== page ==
ROME, 22 JAN. 2008 (ZENIT)
Answered by Legionary of Christ Father
Edward McNamara, professor of liturgy at the Regina Apostolorum
Q: I was present at a Mass where a male, non-ordained religious was
seated in the sanctuary amid a large group of priests who were
concelebrating at a Mass celebrated by a bishop. The religious was the
president of the school and was listed as "presiding." Is this in accord
with liturgical norms? Can a religious or layperson ever be permitted to
preside in the sanctuary at a Mass?
W.F., New York
A: This is perhaps a demonstration of the ambiguity and limitations
of the noun "presider" to refer to the celebrant or presiding
concelebrant of a Mass.
Only an ordained minister can, strictly speaking, preside at any
liturgical act. In the case at hand it was certainly the celebrating
bishop who presided at the Mass.
While I have no more information on the role of the non-ordained
religious than contained in the question, I would suppose that the Mass
formed part of a series of liturgical and non-liturgical acts on an
occasion such as a graduation or the inauguration of an academic year.
In such a case, reference to the religious as presiding probably
referred to the totality of the acts. It would certainly be incorrect to
refer to him as presiding at the Mass.
It is possible for laypersons to be seated in the sanctuary, usually
when they have a specific ministry to fulfill, such as reader and server
or in some cases when they receive a sacrament.
There are also some specific customs allowing for persons having some
civil or non-ordained ecclesiastical dignity to be seated in the
sanctuary area during Mass. This would appear to be the case regarding
the president of the school.
The general tendency of the liturgical norms is to move away from
such special protocols, but some are legitimately preserved out of
In such cases the person should have a place that is distinct but
clearly separate from that of the concelebrating priests and other lay
ministers so as to avoid any confusion.
This kind of distinction honors a person's particular function rather
than the individual as such. It does not, however, mutate or enhance the
person's role as a member of a hierarchically constituted liturgical
* * *
Follow-up: Non-ordained "Presider"
In our article on non-ordained "presiders" (Jan. 22), we stated: "Only
an ordained minister can, strictly speaking, preside at any liturgical
This led some attentive readers to point out that both the Catechism
(No. 1669) and canon law (Canon 230.3) explicitly mention that laypeople
may "preside" over certain liturgical acts such as blessings, Liturgies
of the Word with Holy Communion, and similar acts.
I thus believe that I owe my readers a clarification of my thought on
If the word "preside" means no more than liturgical leadership, then of
course laypeople may preside over certain liturgical acts, especially
when an ordained minister is not present. This, I believe, is the sense
used in canon law.
It is not necessarily the sense used in the Catechism, as this number
regards blessings, some of which laypeople may impart in virtue of the
common priesthood and not as substitutes for an absent minister.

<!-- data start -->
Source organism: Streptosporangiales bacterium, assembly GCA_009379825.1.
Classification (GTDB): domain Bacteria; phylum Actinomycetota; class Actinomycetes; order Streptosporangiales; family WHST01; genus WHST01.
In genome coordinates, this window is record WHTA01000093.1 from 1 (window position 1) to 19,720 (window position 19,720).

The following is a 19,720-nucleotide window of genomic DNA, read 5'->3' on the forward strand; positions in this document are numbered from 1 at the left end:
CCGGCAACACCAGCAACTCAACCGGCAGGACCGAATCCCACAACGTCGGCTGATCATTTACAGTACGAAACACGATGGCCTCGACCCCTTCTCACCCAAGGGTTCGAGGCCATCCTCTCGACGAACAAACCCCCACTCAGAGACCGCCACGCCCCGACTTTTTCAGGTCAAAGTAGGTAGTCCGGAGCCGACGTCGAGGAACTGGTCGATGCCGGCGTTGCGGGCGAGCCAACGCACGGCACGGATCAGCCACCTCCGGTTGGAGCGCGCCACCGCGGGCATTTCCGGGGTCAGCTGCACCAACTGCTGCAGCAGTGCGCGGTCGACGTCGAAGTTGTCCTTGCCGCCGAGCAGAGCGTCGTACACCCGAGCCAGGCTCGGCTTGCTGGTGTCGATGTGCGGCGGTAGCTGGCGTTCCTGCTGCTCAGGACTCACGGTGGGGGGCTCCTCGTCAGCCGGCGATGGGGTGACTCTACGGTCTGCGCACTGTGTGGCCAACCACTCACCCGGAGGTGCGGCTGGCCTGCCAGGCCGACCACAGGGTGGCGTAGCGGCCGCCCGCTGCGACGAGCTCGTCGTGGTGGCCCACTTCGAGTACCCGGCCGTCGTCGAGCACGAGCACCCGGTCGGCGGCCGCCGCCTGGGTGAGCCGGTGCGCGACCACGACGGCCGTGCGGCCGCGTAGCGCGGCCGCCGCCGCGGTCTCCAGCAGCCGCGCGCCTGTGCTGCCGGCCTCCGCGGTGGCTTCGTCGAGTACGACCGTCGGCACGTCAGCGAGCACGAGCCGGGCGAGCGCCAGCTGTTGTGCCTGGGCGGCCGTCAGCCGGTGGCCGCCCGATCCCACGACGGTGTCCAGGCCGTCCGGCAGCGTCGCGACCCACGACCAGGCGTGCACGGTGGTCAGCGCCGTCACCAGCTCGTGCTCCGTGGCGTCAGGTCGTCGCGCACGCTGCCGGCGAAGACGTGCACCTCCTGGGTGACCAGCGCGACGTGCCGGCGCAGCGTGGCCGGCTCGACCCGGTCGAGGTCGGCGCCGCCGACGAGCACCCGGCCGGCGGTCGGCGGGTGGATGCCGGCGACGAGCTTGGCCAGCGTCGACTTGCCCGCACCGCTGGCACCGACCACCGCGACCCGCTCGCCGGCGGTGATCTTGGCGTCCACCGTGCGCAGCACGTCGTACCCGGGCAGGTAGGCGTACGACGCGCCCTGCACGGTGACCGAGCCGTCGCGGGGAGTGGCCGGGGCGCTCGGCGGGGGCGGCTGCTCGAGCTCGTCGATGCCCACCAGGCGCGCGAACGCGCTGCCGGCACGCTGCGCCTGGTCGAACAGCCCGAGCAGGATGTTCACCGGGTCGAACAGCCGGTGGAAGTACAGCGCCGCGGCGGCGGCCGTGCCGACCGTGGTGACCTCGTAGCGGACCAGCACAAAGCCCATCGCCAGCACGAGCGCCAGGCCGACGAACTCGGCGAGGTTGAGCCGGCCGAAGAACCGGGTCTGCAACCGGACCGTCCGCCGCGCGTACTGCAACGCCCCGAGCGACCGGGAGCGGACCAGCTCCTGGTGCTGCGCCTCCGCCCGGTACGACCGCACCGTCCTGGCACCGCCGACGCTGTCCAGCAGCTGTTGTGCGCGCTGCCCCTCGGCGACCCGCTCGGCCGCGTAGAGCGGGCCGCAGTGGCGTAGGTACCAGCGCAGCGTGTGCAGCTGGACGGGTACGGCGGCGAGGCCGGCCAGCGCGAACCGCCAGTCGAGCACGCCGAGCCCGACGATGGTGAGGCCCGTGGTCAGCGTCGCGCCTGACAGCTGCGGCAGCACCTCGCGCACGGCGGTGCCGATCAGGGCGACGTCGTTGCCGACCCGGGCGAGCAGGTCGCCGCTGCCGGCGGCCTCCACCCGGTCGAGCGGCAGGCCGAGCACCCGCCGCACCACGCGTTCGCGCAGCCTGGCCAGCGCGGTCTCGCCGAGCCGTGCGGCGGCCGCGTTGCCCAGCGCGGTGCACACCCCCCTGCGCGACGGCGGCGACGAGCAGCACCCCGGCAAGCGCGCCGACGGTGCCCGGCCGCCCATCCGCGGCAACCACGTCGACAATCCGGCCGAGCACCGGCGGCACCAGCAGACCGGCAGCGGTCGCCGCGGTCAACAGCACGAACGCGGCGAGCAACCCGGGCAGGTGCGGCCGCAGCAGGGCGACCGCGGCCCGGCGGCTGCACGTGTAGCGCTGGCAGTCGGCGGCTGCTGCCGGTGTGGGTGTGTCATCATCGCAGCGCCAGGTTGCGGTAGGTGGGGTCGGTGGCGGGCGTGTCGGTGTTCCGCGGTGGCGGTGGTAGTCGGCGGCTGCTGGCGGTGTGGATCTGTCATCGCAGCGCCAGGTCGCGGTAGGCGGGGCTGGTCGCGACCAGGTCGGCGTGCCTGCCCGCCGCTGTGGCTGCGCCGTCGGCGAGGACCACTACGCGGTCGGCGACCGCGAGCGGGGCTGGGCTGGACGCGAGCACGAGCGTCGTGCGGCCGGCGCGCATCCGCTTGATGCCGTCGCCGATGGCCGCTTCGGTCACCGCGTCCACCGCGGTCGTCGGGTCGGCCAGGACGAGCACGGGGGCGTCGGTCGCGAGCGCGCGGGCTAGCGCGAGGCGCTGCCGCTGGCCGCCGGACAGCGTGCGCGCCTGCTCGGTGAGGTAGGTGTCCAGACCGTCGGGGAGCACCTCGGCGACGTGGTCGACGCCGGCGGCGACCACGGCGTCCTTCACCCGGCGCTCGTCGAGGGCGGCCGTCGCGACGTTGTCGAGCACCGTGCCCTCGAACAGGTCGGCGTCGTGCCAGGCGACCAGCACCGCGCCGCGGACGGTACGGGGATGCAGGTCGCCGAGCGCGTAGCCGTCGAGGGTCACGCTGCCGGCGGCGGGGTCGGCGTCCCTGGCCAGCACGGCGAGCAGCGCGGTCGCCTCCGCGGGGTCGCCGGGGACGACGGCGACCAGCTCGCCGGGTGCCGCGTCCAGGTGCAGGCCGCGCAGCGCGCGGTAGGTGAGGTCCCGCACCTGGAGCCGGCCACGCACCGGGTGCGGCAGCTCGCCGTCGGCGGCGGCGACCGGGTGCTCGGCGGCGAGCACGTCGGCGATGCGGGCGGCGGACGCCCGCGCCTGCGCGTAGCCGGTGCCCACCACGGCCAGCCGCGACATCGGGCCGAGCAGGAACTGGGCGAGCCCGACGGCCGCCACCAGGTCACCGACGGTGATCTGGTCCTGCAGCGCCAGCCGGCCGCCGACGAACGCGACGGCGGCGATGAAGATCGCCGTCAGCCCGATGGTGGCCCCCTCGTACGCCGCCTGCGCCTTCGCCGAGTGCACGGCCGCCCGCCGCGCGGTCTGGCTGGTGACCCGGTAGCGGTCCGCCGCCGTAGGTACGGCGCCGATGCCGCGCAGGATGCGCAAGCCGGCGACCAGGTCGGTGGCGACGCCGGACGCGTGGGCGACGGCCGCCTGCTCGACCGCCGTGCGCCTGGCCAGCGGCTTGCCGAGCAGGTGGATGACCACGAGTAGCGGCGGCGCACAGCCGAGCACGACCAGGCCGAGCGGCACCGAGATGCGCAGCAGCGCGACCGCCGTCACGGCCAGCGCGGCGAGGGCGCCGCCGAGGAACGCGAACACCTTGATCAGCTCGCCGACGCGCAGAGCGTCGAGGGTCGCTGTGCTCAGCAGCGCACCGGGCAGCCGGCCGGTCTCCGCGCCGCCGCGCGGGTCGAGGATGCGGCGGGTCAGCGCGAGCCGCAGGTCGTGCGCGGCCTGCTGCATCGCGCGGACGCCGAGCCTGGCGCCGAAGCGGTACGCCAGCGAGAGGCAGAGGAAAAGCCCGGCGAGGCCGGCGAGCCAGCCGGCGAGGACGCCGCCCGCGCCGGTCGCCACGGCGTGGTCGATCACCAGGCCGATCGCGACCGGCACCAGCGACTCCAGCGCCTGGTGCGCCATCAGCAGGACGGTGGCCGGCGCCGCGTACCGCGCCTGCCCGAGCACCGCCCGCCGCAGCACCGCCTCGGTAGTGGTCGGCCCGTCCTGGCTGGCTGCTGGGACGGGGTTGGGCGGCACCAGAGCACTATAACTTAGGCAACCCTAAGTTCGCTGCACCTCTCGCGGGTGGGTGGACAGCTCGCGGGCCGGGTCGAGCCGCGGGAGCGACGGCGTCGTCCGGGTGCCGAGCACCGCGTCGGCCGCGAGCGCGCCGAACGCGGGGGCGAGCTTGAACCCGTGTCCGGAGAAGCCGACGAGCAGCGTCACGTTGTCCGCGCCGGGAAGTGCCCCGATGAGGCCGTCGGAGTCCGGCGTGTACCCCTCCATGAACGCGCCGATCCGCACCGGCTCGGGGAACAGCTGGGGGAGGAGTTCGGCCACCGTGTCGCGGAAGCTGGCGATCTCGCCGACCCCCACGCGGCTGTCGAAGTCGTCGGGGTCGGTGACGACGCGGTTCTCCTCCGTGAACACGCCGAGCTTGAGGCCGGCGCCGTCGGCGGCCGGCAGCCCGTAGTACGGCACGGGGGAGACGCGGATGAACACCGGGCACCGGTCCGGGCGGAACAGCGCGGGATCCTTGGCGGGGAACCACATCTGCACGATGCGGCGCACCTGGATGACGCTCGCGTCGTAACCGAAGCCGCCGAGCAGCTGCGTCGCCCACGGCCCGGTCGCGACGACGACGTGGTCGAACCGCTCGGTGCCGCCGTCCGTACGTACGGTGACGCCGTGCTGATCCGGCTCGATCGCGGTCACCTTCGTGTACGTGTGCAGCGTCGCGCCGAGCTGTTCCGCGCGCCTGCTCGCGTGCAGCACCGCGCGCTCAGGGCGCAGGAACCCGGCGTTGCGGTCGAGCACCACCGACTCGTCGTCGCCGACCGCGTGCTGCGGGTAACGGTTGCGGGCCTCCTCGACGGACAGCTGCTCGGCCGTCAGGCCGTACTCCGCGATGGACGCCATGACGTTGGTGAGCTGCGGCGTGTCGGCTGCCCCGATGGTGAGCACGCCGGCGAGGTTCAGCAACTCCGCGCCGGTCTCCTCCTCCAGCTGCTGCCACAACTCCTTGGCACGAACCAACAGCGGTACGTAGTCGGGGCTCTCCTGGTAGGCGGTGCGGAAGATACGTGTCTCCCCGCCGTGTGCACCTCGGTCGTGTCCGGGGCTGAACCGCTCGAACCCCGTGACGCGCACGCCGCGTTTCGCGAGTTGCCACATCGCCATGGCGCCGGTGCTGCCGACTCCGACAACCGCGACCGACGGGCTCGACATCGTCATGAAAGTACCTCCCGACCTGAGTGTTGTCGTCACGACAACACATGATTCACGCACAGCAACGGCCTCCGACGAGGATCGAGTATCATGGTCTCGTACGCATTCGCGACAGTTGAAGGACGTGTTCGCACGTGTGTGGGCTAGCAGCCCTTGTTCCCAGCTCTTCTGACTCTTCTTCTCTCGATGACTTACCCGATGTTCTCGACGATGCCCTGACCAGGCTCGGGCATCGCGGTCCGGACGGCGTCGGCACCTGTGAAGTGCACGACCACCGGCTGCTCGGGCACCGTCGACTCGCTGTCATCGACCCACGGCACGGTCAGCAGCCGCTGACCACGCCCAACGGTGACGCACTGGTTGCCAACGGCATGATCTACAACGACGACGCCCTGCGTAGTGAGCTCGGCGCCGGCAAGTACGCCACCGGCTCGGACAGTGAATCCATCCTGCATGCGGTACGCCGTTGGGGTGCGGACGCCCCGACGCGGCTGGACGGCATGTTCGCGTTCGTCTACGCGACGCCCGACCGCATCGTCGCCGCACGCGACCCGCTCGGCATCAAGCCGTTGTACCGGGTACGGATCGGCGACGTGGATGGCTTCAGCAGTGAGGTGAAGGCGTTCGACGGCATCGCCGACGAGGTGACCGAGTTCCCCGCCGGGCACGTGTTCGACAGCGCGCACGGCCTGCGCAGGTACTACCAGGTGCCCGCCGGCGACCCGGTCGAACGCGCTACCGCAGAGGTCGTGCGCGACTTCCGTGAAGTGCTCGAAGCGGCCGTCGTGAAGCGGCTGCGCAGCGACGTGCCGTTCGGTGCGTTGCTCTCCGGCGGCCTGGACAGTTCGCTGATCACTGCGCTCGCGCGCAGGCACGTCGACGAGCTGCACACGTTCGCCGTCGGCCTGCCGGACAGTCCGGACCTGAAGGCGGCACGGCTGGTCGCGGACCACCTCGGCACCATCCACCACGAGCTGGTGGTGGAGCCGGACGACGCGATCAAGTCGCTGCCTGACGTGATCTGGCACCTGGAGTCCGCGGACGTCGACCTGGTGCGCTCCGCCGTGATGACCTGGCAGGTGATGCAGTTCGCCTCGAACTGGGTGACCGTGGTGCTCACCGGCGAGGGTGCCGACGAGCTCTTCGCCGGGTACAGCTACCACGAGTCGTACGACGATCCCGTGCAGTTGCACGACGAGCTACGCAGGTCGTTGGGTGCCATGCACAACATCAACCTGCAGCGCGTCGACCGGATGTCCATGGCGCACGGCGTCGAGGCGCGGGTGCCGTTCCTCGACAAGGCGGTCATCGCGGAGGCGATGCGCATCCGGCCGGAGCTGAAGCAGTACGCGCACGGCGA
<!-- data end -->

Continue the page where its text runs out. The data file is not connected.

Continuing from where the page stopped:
When I used the term "preside" in my earlier article, I used the term in
a theological-liturgical and not in canonical context and probably
should have made some pertinent distinctions.
For example, a layperson may lead a group in a liturgical act such as
the recitation of the Liturgy of the Hours. But the leader does not,
strictly speaking, preside. This is demonstrated by certain norms and
changes in the rites such as the fact that he or she does not use the
presidential chair and does not impart a blessing at the end.
Similar norms are observed when lay ministers lead Liturgies of the Word
with distribution of Holy Communion. In these cases it is also
recommended that if there are several ministers present, they should
take charge of different moments of the celebration so that none appear
to preside over the celebration.
From a theological perspective, the liturgical exercise of the royal or
common priesthood either of an individual or of an assembly always
requires hierarchical communion with the ordained ministry.
When an ordained minister is present, he thus presides in the sense that
hierarchical communion is established through him. Thus the greeting and
response: "The Lord be with you" / "And with your spirit," and others
If no ordained minister is present, then the assembly still implicitly
establishes hierarchical communion with the ordained ministry by
following the Church's rites and texts through which it manifests the
Church at prayer. In such cases the lay minister who leads guides or
even presides (in the wider sense) over the assembly performs a
liturgical service but is not the means through which the assembly
Although many blessings may be imparted by laypeople, No. 18 of the
General Introduction to the Shorter Book of Blessings says that it
belongs to bishops/priests/deacons to "preside" at certain blessings,
but when referring to lay ministers it does not use the word "preside."
Rather, it says that lay ministers may "impart" or "celebrate" a
blessing in virtue of their baptism and confirmation.
There are also different rites and formulas for when the blessing is
given by an ordained or lay minister. Also, the canon cited as a source
in the footnote to No. 1669 of the Catechism (Canon 1168) does not use
the word "preside" but rather "administer" a blessing.
There are so many Church documents touching upon liturgy that the
occasional apparent contradiction or confusion in terminology should not
I hope that this clarifies our readers' doubts and will not produce
further fog. As always I am grateful for the care and attention given to
these poor words.